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8 Signs That You’re An Amazing Leader That People Love To Work With

8 Signs That You’re An Amazing Leader That People Love To Work With

In today’s competitive market, the job of a manager is not easy. A manager and leader is responsible for recruiting, training, monitoring, engaging, motivating, anticipating, aligning, evaluating, disseminating, adjusting, predicting, guiding, reinforcing, recording, identifying, planning, and building teams. If you miss one of these responsibilities, your performance will be questioned.

A management role is not the route to power, neither is it a ticket to an easy life with minimal work. It takes lots of courage to step up to lead in any organization. But no one will follow if you’re not leading your team for the right reasons. Talent always seeks out other talent, and talented employees follow leaders who can inspire them and make them better. Here are some qualities that make you a well-liked leader who draws and develops the best talent.

1. You provide direction

Great leaders always provide clear direction by eliminating obstacles and making the path free of distractions. They streamline processes, discover resources, and keep all sorts of interruptions at bay. A great leader understands the problems and issues of employees and fixes them by putting their employees’ interests first.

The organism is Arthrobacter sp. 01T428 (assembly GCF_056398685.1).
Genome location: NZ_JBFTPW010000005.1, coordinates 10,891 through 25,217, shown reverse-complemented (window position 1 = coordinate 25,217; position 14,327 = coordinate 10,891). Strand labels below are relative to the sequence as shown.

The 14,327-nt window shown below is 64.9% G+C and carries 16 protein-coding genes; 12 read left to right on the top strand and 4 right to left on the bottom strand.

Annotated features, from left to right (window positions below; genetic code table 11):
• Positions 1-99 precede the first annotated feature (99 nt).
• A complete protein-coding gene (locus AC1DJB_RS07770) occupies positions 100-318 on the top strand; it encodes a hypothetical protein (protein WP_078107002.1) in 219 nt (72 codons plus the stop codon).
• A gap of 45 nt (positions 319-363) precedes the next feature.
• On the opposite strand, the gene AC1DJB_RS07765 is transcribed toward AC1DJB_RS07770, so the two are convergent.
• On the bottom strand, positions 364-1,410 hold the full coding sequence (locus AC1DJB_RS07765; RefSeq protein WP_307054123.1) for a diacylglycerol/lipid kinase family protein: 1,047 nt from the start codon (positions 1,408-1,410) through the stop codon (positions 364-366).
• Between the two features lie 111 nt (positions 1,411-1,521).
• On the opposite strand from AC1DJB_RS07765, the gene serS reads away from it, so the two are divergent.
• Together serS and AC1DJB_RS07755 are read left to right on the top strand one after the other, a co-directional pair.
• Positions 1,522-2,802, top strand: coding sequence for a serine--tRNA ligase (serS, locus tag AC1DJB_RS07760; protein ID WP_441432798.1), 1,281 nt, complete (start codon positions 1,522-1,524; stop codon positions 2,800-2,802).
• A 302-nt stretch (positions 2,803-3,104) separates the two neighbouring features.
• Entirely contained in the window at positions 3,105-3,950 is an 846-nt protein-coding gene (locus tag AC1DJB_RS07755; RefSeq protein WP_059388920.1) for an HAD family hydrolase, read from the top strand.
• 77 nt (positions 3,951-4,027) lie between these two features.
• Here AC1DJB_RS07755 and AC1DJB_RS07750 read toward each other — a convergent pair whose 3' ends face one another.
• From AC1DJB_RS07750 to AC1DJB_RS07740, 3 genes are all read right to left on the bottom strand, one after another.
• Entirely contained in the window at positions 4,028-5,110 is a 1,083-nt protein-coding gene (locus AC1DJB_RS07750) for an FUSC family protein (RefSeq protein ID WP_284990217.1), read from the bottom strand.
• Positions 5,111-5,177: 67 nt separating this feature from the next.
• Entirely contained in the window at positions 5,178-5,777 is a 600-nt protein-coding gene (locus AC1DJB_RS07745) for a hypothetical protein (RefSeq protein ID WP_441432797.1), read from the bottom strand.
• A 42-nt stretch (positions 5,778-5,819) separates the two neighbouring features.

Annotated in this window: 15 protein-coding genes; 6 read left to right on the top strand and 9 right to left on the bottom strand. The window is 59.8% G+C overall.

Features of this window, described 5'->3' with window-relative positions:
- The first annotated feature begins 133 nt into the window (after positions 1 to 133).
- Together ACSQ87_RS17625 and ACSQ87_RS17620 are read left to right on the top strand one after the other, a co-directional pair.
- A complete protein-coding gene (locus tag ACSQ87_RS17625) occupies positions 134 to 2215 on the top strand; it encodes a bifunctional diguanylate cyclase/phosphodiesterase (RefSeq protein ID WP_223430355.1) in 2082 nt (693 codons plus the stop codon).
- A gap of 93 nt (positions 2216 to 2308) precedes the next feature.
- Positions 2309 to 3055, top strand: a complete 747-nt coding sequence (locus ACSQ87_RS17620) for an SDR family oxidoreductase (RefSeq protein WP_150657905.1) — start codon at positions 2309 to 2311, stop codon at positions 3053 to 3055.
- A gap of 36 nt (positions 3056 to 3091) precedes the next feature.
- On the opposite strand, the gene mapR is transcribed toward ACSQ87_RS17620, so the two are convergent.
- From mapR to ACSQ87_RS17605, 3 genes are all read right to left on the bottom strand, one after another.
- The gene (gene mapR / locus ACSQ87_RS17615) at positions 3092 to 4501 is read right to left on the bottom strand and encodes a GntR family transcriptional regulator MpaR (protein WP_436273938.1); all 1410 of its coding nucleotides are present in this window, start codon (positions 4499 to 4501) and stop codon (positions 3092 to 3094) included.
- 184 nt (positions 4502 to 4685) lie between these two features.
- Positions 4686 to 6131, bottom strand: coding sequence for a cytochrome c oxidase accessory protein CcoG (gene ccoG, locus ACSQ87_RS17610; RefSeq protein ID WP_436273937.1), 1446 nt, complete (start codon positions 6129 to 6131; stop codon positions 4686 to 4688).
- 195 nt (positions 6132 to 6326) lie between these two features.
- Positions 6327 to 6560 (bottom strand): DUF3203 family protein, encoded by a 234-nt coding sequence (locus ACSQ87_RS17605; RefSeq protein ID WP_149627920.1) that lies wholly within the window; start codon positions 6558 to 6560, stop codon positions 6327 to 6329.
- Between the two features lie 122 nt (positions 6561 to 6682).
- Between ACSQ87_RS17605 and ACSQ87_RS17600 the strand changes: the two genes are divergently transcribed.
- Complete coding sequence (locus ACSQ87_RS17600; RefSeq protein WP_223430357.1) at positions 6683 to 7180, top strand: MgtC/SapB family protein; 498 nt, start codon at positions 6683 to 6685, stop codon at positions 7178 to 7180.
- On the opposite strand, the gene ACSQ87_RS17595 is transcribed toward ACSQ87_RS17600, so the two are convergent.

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2. You groom talent

Talented employees really care about their futures, and they tend to follow a leader who can get them there. A likeable leader helps people to understand the business by showing them every part of the operation to improve their skills. Your best people want to climb. Like it or not, this job is temporary to them. Employees only perform better if the leader is keen to develop and groom them in their field.

3. You give personal attention

The best leaders always provide personal attention to their people. They are keen to mentor and train associates, knowing negligence only gives bad habits, inactivity, and disengagement. They offer regular advice on performance, knowing the best employees crave honesty and dislike sugarcoating. They care about their colleagues and connect with them on a personal level, knowing their personal matters influence their success as well. The best leaders make their subordinates feel valued and inspire them to do things that will make them feel and perform better.

4. You listen to people

One thing that separates great leaders from good ones is a willingness to learn. This is one area in which true leaders excel. They are continually asking questions, voraciously inquiring, and are never fully satisfied. They utilize their abilities and recognize change as an opportunity to learn. The fastest way to lose credibility among peers is to lose touch with the current situation — and show no interest in catching up.